How Microbes May Be Able to Replace Chemicals in Food

How Microbes May Be Able to Replace Chemicals in Food

What Are Microbes?

Microbes are microscopic organisms, such as bacteria, fungi, viruses, and algae.  These organisms have been found and used in food for centuries.  Bacteria and fungi are both found in and used to produce baked goods, dairy products, beer, and wines.  While these little organisms are great at producing the foods we love, other species can also be responsible for spoiling our food and causing food poisoning.  With time and technological advances, we have managed to greatly decrease the change of this kind of contamination.  Proper cooking methods and storage are key to preventing spoilage and illness.

Why Microbes?

Many foods today are heavily processed.  They contain additives, stabilizers, artificial preservatives, sweeteners, dyes, the list goes on and on.  This is, in part, to keep the food from spoiling.  However, it is also to add flavor, textures, and color to the food as well.  With so many of our foods being processed, we are starting to note some concerns.  Is consuming all of these chemicals in our daily diet good for us?  What are the repercussions?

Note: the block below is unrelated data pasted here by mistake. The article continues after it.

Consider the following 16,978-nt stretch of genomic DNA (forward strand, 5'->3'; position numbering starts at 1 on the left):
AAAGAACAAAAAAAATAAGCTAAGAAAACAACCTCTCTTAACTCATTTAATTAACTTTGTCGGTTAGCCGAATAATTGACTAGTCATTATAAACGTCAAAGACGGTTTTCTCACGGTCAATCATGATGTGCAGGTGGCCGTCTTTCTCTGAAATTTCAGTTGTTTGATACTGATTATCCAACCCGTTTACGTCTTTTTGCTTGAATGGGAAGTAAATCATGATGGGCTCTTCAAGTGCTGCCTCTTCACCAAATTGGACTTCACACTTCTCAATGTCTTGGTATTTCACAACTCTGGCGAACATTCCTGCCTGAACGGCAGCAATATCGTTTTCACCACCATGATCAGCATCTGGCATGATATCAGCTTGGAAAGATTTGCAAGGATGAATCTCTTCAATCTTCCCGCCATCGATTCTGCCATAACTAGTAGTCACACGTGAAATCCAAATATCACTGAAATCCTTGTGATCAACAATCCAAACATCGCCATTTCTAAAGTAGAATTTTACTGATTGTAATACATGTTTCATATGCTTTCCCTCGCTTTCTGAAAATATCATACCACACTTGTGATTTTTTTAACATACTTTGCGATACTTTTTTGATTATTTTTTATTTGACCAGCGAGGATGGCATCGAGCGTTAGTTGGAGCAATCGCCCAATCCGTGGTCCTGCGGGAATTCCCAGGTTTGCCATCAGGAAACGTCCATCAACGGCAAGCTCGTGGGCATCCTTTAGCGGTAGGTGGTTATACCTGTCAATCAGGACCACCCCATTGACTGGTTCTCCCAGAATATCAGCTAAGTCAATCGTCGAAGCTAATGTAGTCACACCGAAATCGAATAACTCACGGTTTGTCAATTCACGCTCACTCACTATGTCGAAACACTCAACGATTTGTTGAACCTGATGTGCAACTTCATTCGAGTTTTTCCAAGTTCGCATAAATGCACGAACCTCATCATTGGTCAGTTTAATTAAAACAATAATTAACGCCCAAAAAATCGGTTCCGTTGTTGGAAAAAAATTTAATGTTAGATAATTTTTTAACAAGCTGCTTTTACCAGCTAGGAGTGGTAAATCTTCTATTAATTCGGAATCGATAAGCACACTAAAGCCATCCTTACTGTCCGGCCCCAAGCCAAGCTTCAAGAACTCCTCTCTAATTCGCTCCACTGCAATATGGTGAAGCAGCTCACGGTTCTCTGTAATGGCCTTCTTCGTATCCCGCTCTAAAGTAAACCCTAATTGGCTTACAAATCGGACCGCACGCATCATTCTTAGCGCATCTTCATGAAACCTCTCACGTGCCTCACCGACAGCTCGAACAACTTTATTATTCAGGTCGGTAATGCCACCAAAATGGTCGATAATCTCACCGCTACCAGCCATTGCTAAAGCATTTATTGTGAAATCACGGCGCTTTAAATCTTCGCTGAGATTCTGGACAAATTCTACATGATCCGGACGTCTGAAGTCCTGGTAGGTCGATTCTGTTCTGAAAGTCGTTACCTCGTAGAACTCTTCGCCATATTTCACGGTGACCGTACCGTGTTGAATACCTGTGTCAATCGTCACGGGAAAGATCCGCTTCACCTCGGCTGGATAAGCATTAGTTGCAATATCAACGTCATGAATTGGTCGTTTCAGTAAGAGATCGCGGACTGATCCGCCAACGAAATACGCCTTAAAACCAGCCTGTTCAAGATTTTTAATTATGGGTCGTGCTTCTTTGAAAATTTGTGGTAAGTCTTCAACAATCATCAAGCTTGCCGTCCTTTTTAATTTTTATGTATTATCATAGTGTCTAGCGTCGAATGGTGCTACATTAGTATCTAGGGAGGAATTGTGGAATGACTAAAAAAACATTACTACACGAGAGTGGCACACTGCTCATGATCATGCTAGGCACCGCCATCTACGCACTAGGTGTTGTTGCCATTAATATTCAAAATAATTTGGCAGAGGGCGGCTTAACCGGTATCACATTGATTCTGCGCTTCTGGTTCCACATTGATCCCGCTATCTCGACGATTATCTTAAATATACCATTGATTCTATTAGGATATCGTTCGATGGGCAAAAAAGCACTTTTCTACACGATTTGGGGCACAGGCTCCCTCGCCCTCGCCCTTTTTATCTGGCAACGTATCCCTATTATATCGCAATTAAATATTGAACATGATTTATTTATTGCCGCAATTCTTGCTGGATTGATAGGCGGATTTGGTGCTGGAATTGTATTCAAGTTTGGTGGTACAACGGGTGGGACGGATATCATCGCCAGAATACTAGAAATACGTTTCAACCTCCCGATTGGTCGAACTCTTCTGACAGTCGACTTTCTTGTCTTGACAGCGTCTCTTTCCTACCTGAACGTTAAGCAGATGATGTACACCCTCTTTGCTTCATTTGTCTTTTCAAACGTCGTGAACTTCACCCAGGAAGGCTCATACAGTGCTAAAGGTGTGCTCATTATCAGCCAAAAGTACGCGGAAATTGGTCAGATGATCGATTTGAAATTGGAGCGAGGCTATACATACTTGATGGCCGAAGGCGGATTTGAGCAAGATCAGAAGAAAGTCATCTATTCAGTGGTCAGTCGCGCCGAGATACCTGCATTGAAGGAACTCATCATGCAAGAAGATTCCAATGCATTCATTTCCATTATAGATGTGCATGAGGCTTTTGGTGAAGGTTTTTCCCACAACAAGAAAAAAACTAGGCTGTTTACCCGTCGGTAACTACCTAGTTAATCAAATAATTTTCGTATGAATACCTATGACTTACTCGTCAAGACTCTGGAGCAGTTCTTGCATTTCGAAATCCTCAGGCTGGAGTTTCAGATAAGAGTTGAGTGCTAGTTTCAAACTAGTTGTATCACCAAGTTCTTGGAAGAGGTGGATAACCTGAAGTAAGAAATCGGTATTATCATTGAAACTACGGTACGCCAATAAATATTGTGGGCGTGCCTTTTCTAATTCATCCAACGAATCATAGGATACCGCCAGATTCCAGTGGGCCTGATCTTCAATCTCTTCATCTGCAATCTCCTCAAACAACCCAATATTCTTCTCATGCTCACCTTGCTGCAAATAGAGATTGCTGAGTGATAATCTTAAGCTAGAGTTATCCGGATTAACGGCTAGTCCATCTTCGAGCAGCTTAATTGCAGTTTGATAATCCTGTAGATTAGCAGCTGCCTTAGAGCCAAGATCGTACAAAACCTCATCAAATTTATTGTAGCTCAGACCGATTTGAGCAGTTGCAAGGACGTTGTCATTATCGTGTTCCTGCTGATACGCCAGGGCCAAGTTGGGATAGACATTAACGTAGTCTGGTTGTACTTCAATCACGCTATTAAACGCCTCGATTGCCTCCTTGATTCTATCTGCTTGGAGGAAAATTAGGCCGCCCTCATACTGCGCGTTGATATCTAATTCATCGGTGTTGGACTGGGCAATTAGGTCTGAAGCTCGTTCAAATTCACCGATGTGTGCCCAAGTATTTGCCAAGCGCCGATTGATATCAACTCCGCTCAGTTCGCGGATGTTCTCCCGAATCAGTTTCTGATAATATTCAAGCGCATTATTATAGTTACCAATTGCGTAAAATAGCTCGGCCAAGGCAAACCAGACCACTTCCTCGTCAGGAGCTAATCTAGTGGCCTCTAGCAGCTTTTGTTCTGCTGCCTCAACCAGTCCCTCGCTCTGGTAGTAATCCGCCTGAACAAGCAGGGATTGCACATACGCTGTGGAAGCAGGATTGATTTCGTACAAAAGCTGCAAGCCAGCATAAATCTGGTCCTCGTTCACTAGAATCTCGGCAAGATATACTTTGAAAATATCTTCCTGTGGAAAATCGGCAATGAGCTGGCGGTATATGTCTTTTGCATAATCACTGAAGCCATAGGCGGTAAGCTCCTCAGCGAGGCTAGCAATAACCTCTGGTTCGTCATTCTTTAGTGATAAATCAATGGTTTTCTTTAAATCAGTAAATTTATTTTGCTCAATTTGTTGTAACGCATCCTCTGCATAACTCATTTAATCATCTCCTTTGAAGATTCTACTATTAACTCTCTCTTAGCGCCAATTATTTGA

Studies have begun to investigate what these chemicals are doing to us and children are among the most heavily affected.  Evidence suggests that these chemicals can affect hormone production and can cause certain mental illnesses to worsen.

With this new information coming to light, many food companies are trying to cut back on the chemicals.  But what do they replace them with?  Many are looking towards microorganisms.  People may be concerned about the potential for illness, however, most of the microorganisms out there are incapable of causing disease.  Truthfully, microorganisms are good for you.

Fermented foods containing microbes have been found to improve:

  • Gut health
  • Lower the risk of cardiovascular-related diseases
  • Reduced the risk for type 2 diabetes.

Additionally, many edible microorganisms are a wonderful source of protein, vitamins, and healthy fats.

Growing these edible microorganisms is extremely sustainable too.  They don’t take up much space to grow and they use simple substrates for metabolism and growth, making them easy to cultivate at an industrial scale.  This cuts back on the need for land for food growth, and resources for food growth.  It is a cheap, healthy, environmentally friendly new way to farm!

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